By: Brian Azzarello (story) Goran Sudžuka (art), Matthew Wilson (colors)

The Story: Diana learns that family reunions are indeed the worst.

The Review: The end of Villains Month marks the official start of the DCU’s third year since its relaunch.  Needless to say, its landscape has changed a great deal during this period of time.  Nearly half of the original 52 titles are with us no longer, most of them deservedly, and many of those that are left have lost the spirit that made them seem so exciting when they debuted.  Only a few, like Wonder Woman, remain steadfast to the direction and principles they started with.

As critical as I’ve been about certain points of execution, I have to admire how Azzarello has managed to stick to his guns on this title, somehow staying above the fray of tacky promotional campaigns, pointless crossovers, and pushy Big Events.  In a market saturated with angst and loud, hyperactive action, the fact that Wonder Woman still makes a living off mythological intrigue and family dynamics is remarkable indeed.

The Olympian dramas have very much the same tone of the original Greek myths, particularly in the distantly interested way the gods carry about their business.  It’s a credit to Azzarello’s consistency that by now, you recognize each of their individual personalities, and the various grudges and goals they bring to the table.  Such familiarity is crucial for reading between their lines to feel out the true intent underneath.  When Diana apologizes for killing Ares, Hephaestus tells her he’s “grateful” she made that choice.  Is he simply expressing brotherly compassion, in keeping with his kinder demeanor, or does his gratitude harbor a more sinister meaning?  This is, after all, the same god of war who’s fooled around with Hephaestus’ wife, as we’re reminded by Aphrodite’s “Hrmph.”

It’s easy to suspect even the most trustworthy of the Olympians because it’s become very clear that they don’t see things the way us mortals do.  You can see that from the way Hera puts the disfigured head of Lennox on display in Diana’s living room in a morbid sense of propriety (“He’s family.  And deserves a place of honor.”) to Strife lashing out at Aphrodite’s suggestion that she had a less than intimate relationship to Ares: “[D]on’t you dare to presume what kind of relationship we had, just ‘cause it wasn’t love, honey.”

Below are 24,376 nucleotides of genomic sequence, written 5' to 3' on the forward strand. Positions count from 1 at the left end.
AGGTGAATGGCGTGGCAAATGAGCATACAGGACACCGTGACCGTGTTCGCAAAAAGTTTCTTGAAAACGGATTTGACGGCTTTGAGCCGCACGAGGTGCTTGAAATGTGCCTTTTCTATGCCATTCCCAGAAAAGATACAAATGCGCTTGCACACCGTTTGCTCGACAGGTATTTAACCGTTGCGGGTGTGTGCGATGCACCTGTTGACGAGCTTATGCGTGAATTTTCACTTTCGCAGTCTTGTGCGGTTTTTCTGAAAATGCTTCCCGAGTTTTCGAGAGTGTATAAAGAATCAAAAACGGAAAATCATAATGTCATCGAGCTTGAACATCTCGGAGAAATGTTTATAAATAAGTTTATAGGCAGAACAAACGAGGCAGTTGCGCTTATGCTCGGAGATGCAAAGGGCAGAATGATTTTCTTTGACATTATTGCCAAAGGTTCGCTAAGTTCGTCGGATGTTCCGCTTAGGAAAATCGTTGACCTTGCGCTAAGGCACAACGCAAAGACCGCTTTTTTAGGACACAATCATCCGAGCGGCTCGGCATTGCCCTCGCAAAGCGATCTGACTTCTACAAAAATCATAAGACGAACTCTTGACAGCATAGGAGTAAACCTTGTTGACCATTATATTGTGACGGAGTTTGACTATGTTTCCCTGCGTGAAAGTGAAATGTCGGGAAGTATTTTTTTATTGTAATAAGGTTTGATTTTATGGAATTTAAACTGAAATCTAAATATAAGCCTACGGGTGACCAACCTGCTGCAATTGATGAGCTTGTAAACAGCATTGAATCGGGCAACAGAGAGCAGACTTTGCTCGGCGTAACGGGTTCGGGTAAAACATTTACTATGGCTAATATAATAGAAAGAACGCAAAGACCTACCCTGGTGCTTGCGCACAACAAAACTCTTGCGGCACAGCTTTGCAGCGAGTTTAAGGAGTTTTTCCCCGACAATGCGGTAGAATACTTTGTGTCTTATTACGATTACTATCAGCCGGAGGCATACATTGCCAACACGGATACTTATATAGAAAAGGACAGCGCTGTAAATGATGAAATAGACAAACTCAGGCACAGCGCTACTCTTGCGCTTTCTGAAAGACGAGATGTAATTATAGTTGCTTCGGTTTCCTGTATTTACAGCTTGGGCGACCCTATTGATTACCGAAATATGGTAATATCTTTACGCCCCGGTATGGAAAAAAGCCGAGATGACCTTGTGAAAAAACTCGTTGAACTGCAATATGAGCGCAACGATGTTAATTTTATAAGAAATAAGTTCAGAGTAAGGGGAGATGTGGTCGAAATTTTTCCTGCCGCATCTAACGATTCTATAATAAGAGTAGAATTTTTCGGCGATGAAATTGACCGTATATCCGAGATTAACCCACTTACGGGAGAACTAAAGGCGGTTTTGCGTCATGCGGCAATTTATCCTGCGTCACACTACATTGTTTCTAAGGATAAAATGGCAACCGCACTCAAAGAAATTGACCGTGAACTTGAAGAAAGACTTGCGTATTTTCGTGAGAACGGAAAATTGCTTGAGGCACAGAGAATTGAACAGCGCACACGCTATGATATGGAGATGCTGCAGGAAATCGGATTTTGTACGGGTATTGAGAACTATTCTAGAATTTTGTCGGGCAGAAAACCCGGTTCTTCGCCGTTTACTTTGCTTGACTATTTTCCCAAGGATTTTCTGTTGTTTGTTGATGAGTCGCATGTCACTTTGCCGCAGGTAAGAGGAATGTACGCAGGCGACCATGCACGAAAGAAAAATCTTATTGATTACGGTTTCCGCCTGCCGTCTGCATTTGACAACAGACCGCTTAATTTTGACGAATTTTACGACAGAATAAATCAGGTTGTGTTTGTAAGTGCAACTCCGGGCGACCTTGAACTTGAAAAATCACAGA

More importantly, the Olympians have been operating this way for so long that change seems elusive.  Consider Apollo’s proposal that they accept Diana’s rejection of Ares’ old seat, to imagine an “Olympus without war[.]”  At the same time, he flatly denies Diana’s only request to restore Hera’s divinity, despite the fact that he moments earlier thanked for the boon of the First Born.  His reason?  “While your first act as an Olympian was mercy, [Hera’s] last act was treason.”  These are war words he’s using, which doesn’t bode well for someone claiming to “usher in a new, enlightened Olympian age…”

You can spend a good amount of time parsing through the gods’ exchanges to foresee what their next move will be, but Diana requires no amount of analysis at all.  Her directness is a purposeful contrast to her relatives’ tendency towards ambiguity, but it also frequently makes her the least interesting person in the room.  Part of this, too, comes from her lack of personal motivation.  Like most Greek heroes, there’s little that she does solely for herself; she’s only as active and compelling as her next mission, and at the moment, she has none.

Sudžuka seems to be emulating Cliff Chiang in his strong, though minimal, use of line, and this is a great improvement over the art he used to offer on past issues.  There’s still a slightly cartoonish quality that lingers in his work, however, especially during emotional scenes, and even more so when he draws the characters at a distance.  But taken together with Wilson’s always moody coloring, this is very competent bit of fill-in work by Sudžuka.

Conclusion: The appeal of this series remains subtle, especially given the flatness of its protagonist, but there’s a lot of interest to be mined from Azzarello’s subtlest work.

Grade: B

– Minhquan Nguyen

Some Musings: – Milan seemed so fond of Cassandra once upon a time.  Wonder if that’ll change now that she’s gone and killed all his pet flies.  Clearly, she’s the bully of the Zeus siblings.

– Seriously, where’s Athena?  And Hestia?  Last I heard, these two are part of the major Olympians, too.

Grade

Conclusion